It’s almost 20 weeks since the start of lockdown, and with many Rye shops and restaurants open for business for increasingly large numbers of visitors, some could be forgiven for wondering where we are with the pandemic.
One statistic from the World Health Organisation this week was sobering. “There is a Covid related death every 15 seconds somewhere in the globe”. This came at the same time as some of the UK Press speculated that many coming to the coast for either day visits or for “staycation” are of the mindset that that they are escaping from Covid-19 and in particular the necessary “mitigations” (social separation, hand washing and face coverings).
With large crowds visiting local beaches – more are expected with the next round of forecast hot weather this weekend – we risk that, as we get back to business, people visiting Rye and District may be from places where infection rates are higher. And one lesson of the pandemic is that travel increases transmission.
Looking at data for the south east, from the Office of National Statistics and Public Health England, the position with infections remains little changed from last week. Nationally the slight “uptick” for the last week in July is attributed to infections in the so called hotspots in the north. But local data does not easily indicate the full picture because infections are linked to home addresses rather than work places. And for Rye and District many travel to work.
Education first, or jobs?
Against the background advice from the Chief Medical Officer last week that in England we were “at the outer edge of what we can do” in term of easing lockdown, with one month to go before many schools open, some experts including the Children’s Commissioner are calling for priority to go for schools to open, even if that means that other locations such as pubs and shops should close.
Along with more discussion about the need for furlough to be continued, measures to help the unemployed and struggling business, we can expect to hear a lot more of this in the coming days.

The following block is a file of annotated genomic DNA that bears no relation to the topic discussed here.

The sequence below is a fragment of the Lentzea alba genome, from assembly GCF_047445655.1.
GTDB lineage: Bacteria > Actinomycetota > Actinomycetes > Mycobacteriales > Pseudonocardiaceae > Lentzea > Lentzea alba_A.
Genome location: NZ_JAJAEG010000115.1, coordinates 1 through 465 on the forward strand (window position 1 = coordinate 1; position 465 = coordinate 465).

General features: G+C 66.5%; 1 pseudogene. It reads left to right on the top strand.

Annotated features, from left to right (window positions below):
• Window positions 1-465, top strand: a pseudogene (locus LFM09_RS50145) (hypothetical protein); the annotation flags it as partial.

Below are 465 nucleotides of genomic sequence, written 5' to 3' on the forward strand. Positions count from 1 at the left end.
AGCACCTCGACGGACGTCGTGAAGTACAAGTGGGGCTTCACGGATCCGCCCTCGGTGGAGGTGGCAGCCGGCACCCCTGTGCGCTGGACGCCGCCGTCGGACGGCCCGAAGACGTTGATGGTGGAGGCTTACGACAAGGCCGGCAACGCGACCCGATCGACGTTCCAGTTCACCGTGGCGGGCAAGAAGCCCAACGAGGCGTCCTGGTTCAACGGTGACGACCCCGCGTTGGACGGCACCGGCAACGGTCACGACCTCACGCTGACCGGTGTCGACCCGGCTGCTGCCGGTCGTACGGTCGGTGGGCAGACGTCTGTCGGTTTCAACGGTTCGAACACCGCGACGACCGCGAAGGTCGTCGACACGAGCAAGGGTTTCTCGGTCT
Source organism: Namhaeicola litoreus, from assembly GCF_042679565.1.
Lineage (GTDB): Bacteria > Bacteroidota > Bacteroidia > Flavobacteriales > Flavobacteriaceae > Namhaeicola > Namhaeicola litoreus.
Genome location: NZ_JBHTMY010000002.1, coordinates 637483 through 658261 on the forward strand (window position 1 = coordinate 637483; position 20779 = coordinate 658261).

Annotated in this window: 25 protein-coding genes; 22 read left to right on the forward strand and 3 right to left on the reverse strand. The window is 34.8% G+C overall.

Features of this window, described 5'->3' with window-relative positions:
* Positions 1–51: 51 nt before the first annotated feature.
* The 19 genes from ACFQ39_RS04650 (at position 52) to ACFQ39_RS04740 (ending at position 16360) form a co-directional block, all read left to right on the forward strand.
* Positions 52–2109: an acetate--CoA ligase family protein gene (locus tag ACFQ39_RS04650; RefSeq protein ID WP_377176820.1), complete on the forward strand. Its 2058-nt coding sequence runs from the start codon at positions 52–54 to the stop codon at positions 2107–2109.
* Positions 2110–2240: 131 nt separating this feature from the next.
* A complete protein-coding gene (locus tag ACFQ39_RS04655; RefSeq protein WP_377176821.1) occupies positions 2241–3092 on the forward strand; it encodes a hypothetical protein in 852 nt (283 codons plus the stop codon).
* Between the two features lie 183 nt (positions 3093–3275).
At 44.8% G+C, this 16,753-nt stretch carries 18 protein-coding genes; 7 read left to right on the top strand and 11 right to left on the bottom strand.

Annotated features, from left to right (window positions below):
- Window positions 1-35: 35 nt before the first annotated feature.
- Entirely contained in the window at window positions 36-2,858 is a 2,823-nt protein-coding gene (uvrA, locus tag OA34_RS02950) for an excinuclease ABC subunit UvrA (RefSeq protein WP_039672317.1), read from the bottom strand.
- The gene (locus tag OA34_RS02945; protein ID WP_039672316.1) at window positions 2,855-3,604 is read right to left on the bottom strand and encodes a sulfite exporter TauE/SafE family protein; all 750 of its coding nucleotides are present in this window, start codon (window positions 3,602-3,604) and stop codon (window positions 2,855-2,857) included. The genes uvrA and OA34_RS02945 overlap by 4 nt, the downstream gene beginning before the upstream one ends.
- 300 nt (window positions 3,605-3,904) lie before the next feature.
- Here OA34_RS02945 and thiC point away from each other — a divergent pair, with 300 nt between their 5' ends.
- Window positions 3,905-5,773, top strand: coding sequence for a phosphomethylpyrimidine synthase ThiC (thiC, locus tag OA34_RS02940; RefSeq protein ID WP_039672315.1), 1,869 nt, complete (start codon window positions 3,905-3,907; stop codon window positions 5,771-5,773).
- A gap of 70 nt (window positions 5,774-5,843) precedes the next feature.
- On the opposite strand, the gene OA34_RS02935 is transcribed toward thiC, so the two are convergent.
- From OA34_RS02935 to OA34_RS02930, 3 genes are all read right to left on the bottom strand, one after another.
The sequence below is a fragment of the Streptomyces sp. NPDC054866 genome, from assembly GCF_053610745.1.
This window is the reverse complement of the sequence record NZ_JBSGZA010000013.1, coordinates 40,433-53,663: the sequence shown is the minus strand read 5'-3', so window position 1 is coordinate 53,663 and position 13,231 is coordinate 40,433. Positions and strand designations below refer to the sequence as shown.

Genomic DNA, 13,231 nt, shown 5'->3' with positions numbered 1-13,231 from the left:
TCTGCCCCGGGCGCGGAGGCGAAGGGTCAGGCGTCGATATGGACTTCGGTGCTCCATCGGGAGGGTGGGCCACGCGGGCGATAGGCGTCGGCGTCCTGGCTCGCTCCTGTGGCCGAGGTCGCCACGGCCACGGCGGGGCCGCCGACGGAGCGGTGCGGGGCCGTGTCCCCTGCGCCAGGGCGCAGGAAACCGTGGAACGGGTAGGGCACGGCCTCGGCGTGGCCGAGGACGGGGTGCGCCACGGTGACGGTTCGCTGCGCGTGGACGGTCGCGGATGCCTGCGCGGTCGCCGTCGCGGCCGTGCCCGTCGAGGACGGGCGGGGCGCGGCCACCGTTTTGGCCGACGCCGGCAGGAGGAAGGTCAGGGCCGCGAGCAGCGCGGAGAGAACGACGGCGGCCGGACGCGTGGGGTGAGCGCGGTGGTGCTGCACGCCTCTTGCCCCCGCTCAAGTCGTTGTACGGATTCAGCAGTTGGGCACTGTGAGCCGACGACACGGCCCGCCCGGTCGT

With the NHS reporting that Covid-19 is causing delays to the diagnosis and treatment for people suffering from non-Covid conditions such as cancer and diabetes, in Rye it is reassuring to know that it is possible to secure a video consultation with a doctor or an appointment with a dentist.
With a vaccine some way off, an effective and wide-scale test and trace system, along with continued use of the “mitigations”, are seen to be the way to keep control of infections. The national test and trace system where some 20% of those tested are not traced is resulting in some local authorities developing their own tracing systems. A new 90 minute test has been reported and such equipment, if proved successful, could transform testing.
Continuing fears about safety
Despite the easing of lockdown, a large number of Rye’s 50 or so voluntary organisations remain closed. These depend on many volunteers, who are mature and with lingering concerns about the risk often because of underlying health conditions. It is hoped that as we ease further and community support commitments reduce, some of the many hundreds of younger volunteers who have committed to Rye Mutual Aid (RMA) (Ryemutualaid.org) for community support, will find the time to help other existing social enterprises.
What is clear is that as uncertainty continues, it is important that everyone continues to do their bit to help control the virus. In particular, when away from home:
- Keep washing or sanitising hands regularly;
- In enclosed spaces, wear a face covering over nose and mouth;
- Stay at least a metre away from people not of your household.
Feeling unwell? Do you have a fever, cough or loss of taste or smell? If so, seek a test and stay at home.
Image Credits: Anthony Kimber , UK Government .